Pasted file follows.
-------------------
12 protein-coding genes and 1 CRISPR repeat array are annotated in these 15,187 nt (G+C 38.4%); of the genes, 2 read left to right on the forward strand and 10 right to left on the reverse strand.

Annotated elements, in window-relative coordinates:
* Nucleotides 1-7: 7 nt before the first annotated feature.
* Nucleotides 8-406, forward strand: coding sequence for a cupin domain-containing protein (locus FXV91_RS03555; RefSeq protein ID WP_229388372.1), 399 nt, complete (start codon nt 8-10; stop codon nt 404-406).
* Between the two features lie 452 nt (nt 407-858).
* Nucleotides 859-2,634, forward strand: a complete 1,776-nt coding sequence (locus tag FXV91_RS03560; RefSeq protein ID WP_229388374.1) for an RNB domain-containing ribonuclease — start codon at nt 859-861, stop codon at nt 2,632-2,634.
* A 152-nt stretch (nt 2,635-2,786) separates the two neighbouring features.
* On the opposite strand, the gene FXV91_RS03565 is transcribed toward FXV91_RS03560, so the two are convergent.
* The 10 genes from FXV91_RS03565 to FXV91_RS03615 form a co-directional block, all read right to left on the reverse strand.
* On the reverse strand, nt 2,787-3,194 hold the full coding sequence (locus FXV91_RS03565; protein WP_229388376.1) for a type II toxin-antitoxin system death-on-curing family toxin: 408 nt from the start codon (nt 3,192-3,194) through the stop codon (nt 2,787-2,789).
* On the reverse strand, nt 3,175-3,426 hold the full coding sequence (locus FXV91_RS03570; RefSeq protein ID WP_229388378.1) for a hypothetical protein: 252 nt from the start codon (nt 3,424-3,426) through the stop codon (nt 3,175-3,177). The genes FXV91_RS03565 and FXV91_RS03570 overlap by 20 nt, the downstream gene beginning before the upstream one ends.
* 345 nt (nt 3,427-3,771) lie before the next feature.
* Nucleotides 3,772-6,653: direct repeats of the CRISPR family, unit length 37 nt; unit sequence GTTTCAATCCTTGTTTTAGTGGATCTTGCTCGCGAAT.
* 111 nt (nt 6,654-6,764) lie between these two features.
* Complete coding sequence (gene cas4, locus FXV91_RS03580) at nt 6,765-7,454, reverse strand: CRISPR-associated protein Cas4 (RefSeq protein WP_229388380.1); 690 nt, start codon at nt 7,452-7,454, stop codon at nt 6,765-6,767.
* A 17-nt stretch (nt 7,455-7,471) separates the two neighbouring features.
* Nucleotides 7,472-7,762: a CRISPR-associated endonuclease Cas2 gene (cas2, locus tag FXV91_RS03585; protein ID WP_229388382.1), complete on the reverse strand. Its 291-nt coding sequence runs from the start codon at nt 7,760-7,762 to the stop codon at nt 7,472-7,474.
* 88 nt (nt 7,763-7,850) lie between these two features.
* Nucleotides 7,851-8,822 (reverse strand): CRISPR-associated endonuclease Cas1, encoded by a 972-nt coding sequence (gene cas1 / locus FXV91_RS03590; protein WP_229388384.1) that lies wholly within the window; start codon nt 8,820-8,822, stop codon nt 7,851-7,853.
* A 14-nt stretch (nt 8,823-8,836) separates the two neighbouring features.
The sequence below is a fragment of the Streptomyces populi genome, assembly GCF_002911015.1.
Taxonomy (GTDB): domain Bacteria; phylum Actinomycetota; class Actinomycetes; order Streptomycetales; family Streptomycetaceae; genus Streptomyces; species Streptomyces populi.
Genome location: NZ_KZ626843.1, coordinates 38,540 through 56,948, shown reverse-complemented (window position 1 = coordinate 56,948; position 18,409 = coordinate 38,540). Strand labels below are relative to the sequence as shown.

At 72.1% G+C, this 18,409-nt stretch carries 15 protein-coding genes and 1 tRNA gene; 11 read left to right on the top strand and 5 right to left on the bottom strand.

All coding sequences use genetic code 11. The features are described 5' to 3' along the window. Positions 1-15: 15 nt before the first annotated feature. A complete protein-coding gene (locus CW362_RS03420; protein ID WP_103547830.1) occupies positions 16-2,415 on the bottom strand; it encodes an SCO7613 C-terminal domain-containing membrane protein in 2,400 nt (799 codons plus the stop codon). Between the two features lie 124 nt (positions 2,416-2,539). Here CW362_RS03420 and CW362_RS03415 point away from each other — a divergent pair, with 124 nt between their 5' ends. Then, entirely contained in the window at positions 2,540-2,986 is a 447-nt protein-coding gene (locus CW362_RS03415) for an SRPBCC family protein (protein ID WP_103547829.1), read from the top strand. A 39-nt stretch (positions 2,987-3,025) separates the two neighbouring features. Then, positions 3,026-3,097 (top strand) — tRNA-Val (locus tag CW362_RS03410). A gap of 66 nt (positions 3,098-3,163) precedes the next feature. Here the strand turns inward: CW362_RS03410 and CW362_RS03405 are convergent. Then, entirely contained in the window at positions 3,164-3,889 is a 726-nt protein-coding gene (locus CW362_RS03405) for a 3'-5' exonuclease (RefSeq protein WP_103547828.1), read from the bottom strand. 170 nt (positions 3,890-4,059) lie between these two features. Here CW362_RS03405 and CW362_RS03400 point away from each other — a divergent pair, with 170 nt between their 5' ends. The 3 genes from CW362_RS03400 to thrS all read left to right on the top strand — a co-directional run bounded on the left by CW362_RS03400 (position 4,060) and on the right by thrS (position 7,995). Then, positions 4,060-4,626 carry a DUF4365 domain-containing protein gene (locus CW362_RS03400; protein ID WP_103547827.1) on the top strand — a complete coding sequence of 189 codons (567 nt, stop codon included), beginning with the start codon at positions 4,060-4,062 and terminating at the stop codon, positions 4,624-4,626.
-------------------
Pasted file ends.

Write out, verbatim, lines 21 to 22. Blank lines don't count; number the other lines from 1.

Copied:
The sequence below is a fragment of the Streptomyces populi genome, assembly GCF_002911015.1.
Taxonomy (GTDB): domain Bacteria; phylum Actinomycetota; class Actinomycetes; order Streptomycetales; family Streptomycetaceae; genus Streptomyces; species Streptomyces populi.